So in all of these cases the signs of slavery aren't easily separated out from people at the bottom ends of labour markets – migrants seeking a better life and being exploited as a consequence of their status or visa conditions. Yet the campaign against modern slavery seeks to carve out an exception rather than focus upon the everyday and unremarkable forms of exploitation and vulnerability that are a characteristic feature of labour markets throughout the globe. In this context modern-day slavery and human trafficking are unlikely to be the best frame of reference. This is because they exclude too many issues and problems from the analysis, and because they seek to focus interventions upon an exceptional subset of cases.
What's really at issue here are the underlying reasons why people are vulnerable, exploited, and poor. As a consequence, a much better starting point is to contemplate the working conditions and experiences of all workers rather than try to focus upon an isolated subset which is assumed to rise to the threshold of exceptionality associated with modern slavery and human trafficking.
Part 3. Forced and precarious labour in the global economy
View a transcript of Part 3
In the previous video we considered some of the reasons why it may not be a good idea to classify forms of exploitation and vulnerability in terms of the popular categories of modern slavery or human trafficking.
There's a bunch of reasons why these categories may not be particularly useful, but in the previous video I was keen to highlight the ways in which thinking in terms of modern slavery or human trafficking establishes a sharp division between exceptional cases and everyday practices. Modern-day slavery and human trafficking are very much concerned with the exceptional. They focus upon what is regarded as the very worst of the worst, and this distinction between the exceptional and the everyday creates a situation where huge amounts of work is excluded from the orbit of concern associated with campaigns against trafficking and slavery.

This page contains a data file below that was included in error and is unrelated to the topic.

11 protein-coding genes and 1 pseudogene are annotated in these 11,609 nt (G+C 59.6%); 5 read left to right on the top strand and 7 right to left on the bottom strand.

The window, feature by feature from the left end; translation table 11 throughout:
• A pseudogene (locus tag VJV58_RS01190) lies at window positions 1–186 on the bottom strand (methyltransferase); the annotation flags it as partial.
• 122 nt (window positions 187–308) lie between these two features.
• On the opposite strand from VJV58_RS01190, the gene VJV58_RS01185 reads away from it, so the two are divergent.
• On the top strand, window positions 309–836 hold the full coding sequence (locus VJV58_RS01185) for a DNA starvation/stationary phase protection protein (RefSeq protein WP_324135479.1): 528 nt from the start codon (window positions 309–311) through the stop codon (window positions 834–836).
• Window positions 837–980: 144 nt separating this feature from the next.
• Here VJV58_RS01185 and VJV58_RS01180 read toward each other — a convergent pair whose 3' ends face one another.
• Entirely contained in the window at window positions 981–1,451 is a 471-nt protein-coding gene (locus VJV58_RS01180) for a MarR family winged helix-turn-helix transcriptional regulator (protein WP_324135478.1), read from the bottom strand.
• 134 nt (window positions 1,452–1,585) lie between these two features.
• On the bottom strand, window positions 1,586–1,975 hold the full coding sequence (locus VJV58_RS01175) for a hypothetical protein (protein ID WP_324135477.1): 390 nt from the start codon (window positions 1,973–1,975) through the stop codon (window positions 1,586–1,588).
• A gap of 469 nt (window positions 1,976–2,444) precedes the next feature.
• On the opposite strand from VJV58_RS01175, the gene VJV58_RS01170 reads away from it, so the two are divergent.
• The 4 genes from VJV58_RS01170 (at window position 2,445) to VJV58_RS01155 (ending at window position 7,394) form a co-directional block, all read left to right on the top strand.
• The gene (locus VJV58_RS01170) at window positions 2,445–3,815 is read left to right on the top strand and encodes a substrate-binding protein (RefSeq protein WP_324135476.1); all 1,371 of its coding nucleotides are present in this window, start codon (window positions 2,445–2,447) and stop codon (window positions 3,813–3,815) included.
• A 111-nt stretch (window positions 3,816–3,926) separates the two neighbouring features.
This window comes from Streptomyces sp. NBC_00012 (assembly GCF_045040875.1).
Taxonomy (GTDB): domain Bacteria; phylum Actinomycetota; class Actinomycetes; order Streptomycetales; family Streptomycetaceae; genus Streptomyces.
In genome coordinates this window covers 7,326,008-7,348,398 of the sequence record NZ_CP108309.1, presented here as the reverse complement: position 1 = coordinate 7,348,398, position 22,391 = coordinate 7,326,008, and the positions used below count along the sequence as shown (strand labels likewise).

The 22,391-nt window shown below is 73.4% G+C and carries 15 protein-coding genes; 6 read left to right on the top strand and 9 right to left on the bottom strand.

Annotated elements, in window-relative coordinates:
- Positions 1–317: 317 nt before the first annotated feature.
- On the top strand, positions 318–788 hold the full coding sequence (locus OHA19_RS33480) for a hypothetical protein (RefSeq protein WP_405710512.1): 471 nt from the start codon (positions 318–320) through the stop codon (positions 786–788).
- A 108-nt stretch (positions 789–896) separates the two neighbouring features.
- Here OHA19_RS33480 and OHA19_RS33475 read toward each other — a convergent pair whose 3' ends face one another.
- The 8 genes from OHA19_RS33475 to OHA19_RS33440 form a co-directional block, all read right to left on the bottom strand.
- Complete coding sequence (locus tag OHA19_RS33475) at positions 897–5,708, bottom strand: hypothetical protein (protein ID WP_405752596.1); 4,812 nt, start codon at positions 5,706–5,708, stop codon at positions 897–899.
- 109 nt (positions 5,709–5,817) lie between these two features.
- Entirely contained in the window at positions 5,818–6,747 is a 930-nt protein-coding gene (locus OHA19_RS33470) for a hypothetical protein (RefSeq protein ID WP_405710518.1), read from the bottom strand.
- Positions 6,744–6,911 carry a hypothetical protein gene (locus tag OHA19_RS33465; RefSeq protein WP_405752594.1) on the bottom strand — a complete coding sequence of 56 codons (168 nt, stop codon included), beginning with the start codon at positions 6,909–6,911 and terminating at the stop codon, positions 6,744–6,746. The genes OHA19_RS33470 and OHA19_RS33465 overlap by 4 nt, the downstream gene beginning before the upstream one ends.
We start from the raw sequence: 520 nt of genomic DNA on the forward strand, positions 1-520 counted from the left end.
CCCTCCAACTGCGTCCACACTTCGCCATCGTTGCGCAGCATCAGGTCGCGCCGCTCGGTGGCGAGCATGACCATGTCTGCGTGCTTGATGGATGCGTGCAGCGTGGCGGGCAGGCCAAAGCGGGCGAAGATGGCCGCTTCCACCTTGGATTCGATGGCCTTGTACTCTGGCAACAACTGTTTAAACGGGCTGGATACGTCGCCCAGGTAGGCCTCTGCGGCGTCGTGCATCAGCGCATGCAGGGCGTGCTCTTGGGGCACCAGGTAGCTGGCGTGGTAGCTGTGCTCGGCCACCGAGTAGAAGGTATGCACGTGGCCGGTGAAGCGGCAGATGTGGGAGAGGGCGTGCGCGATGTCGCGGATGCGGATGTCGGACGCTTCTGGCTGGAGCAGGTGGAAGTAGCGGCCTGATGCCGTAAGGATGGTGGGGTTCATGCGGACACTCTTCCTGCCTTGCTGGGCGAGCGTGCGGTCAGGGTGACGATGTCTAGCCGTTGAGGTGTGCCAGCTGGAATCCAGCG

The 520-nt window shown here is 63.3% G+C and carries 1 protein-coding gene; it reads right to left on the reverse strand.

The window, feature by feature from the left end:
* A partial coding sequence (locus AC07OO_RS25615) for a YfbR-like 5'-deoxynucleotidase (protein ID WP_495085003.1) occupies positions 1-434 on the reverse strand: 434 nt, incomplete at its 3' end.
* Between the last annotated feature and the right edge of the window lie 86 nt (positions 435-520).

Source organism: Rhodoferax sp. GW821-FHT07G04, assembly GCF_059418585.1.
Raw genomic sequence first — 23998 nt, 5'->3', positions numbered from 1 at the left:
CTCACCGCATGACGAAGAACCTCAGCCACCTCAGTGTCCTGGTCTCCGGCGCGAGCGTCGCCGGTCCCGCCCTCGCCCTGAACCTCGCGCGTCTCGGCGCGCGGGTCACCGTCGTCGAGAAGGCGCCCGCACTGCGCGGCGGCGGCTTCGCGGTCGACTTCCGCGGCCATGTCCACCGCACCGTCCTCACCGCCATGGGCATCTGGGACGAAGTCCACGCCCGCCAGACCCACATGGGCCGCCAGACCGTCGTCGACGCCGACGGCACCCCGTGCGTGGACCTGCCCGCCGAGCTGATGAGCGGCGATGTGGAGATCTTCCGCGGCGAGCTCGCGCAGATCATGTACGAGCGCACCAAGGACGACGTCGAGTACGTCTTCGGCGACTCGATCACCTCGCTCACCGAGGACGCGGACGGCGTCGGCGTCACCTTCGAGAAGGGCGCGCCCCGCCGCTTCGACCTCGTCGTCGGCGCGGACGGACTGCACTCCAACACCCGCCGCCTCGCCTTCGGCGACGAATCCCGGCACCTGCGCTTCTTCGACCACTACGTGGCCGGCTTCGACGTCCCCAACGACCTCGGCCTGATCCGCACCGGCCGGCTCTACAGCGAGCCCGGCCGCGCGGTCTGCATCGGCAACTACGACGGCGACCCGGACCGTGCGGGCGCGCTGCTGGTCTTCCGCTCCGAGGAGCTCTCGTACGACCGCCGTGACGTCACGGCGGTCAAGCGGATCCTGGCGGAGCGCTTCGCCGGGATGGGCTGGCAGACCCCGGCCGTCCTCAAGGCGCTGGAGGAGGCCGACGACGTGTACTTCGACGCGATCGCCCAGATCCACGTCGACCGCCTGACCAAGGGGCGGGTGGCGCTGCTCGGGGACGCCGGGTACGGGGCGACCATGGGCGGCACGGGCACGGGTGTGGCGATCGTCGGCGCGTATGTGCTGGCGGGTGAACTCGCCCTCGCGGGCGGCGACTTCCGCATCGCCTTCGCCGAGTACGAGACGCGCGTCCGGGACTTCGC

If we accept that there might be problems with these categories then we have to ask what an alternative or preferable framework might look like. In this course, instead of doing slavery and trafficking we're more interested in thinking in terms of forced and precarious labour. Now, it's important to emphasise at the outset that there's not a sharp or hard distinction between forced labour on the one hand and precarious labour on the other. The conditions and constraints and broader factors apply in both instances, making them part of a continuum or spectrum rather than completely distinct and different.
What do we mean? In thinking about this issue we need to first recognise that work in the world today has certain characteristics. These characteristics are usefully albeit imperfectly described in terms of statistics. For example, the ILO estimated a couple of years ago that 75% of the global workforce is in temporary informal or unpaid work. This means that only a quarter of workers in the world today have the security of permanent contracts. In addition, it's also been calculated that four in ten young workers are either unemployed or working but living in poverty, while as many as 200 million people in the world are currently unemployed.
The 2008 financial crisis did not help this situation. It made things worse in terms of the number of people who are vulnerable, precarious and exploited. It's important to keep this context in mind when thinking about ‘forced’ and ‘precarious’, because this is the context within which contracts or agreements between employees and employers conventionally take place.
Let’s start with forced labour, the more familiar of our two concepts. It's conventionally defined in terms of work or service which is extracted from a person under a threat of a penalty and for which the person has not offered himself or herself voluntarily. This consensus definition is taken from the 1930 Forced Labour Protocol, which was negotiated under the auspices of the International Labour Organization. It's important to emphasise that this definition focuses on employees and employers. It narrows the conversation to thinking about the point of contract: what does an employee do and what does an employer do?